Pie is by far my favorite dessert, but it's, in my opinion, one of the most difficult to get right. Your crust needs to be light and tender, and as tasty as your filling, and your filling needs to balanced and set. There are so many components that fall into making a good pie, often times people are extremely intimidated by them.
For my Thanksgiving feast, I made five pies (the sweet potato one was eaten before I could even take a picture...thanks Dad) and compiled four of them here to show you that you, yes, you, can make them all. I did them in less than a day – they seriously are that easy! They're also very customizable, and unlike cakes, there's less of a science to them.
See all of the various pies that blessed my Thanksgiving table this year, and give the recipes a try yourself, beginning with my Bourbon Cherry Pie. My inspiration for this pie came heavily from Bon Appétit.
Each pie dough (with the exception of the Cranberry Lime Curd pie) is King Arthur Flour's All-Butter Pie Crust recipe, a light and buttery crust that is very obviously one of my favorites. And just to be a tease, here's a picture of my mother's top secret Pumpkin Pie, which is by far the best pumpkin pie recipe. Sorry, not sharing.
Bourbon Cherry Pie
For the cherries...
- 3 lbs. cherries (I used frozen)
- 1/4 cup sugar
- 1 tsp kosher salt
- 1 tbsp cinnamon
- 1/4 tsp cloves
- 1/4 tsp ginger
- 1 cup bourbon
For the crumble...
- 1/2 cup old fashioned oats
- 1/4 cup flour
- 1/4 cup brown sugar
- 1/4 cup slivered almonds
- 1 1/2 tsp kosher salt
- 1/2 stick of butter, cubed and chilled
For the filling...
- 1/4 of the syrup from the cherries
- All of the cherries
- Zest from 1/4 of an orange
- 2 tbsp freshly squeezed orange juice
- 1 tbsp bourbon
- 1/2 tsp kosher salt
In a large bowl, combine the cherries, sugar, salt, spices, and a 1/2 cup of bourbon, mixing with a wooden spoon to coat all of the cherries. Place a large strainer over a saucepan and dump the mixture into the strainer, allowing all of the liquid to drain into the pan. Pour the remaining 1/2 cup of bourbon over the cherries, using the wooden spoon to stir them in the strainer, like you're rinsing them. Repeat with a 1/2 cup of water. Pour the cherries back into the bowl and place the saucepan on the stove over medium heat. Allow the liquid to thicken slightly, about 5 to 8 minutes before adding in the cherries. Raise the heat to medium high for another 5 to 8 minutes, and then lower to medium for 10 to 15 until the liquid is like a syrup. It should bubble slightly. Pour about 3/4 of the syrup into a mason jar. Use this for cocktails or frosting, or any other recipe that calls for cherry flavoring, syrup, in frostings...the options are endless! Pour the cherries and remaining syrup into a sealable container and place in the fridge until completely cool, about an hour.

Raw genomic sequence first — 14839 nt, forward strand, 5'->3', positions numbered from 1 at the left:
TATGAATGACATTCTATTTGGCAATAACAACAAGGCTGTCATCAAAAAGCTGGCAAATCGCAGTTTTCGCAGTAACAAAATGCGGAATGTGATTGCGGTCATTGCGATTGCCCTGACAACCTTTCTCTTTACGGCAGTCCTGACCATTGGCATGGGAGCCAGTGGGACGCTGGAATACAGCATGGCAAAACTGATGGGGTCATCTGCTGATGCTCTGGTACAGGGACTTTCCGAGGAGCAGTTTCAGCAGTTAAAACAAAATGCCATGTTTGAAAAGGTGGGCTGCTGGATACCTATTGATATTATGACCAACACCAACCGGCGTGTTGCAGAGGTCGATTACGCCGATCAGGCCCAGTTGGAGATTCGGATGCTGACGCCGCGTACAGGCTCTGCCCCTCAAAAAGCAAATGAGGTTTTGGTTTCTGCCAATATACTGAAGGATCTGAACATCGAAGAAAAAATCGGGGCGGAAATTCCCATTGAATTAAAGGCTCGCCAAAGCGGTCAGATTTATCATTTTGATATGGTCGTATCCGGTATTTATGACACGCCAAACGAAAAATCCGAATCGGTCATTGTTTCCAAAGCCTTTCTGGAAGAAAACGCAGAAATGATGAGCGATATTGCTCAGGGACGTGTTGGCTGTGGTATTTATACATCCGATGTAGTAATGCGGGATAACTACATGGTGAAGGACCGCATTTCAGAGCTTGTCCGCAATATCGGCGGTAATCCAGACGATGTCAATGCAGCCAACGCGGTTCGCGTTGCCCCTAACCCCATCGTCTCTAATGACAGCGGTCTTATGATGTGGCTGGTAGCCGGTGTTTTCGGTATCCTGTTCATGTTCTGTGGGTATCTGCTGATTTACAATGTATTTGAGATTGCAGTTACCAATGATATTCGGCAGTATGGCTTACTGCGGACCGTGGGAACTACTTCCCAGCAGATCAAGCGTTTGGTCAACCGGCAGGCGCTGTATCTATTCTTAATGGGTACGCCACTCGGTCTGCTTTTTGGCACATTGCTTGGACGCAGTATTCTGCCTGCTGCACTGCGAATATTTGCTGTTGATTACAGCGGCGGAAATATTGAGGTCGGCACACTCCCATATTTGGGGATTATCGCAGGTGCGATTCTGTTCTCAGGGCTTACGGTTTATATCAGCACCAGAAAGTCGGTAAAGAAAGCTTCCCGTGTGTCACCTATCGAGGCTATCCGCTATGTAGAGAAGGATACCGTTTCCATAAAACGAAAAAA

Towards the end of the hour, preheat your oven to 350º and roll out your pie crust and press it into an 8-inch pie plate. Place it in the fridge to chill while you make the crumble.
Combine all of the crumble ingredients in a small bowl, using your hands to break up the butter. Mix until the mixture is incorporated, but the butter is still chilled. Place in the fridge while you make the filling.
Remove the cherries and the crust from the fridge. Add the orange zest, juice, bourbon, and salt to them, stirring well. Pour this mixture into your prepared crust and top with the crumble. Put the whole pie on a baking sheet lined with tinfoil for easy clean up incase the pie bubbles over! Bake for an hour and half, until the cherry juices begin to bubble through the crust. Begin checking the pie after an hour and 15 minutes – if the crumble is browning too quickly, cover with tinfoil for the remaining 15 minutes. Remove from the oven and allow the pie to cool overnight at room temperature before enjoying – you want it to set completely!
Cranberry Lie Curd Pie
This fabulous recipe comes from Bon Appétit, one of my favorite food publications out there. This recipe is the winterized version of one of my favorite pies, the Key Lime Pie. Pro tip: make your own ginger snap cookies to then crush for the pie crust.
Chocolate Pecan Pie
As so many of my recipes do, this one comes from New York Times Cooking. I love varied texture in my pies, so I hand-crushed about 1/4 to 1/2 cup of toasted pecans and mixed them into the filling before topping it with the whole pecans.
Deep Dish Apple Pie
Every apple pie should be deep dish, and should be baked in a clear pie dish. You can think your pie is done, but if that bottom crust is evenly slightly pale, you're going to have a weak pie crust that will fall apart when you try to cut into it. This super rustic-looking pie came from, as always, NYT Cooking.
These pies are wonderful for all of your holiday celebrations, and can easily be made your own with small flavor changes or additions. Have some fun with it!
My name is Alexandra Jade, but you can call me Alex, or Trin. I am a Food Studies major at New York University, and a freelance photographer, journalist, and social media pro on the side. I run the instagram account @twobrunchgirls.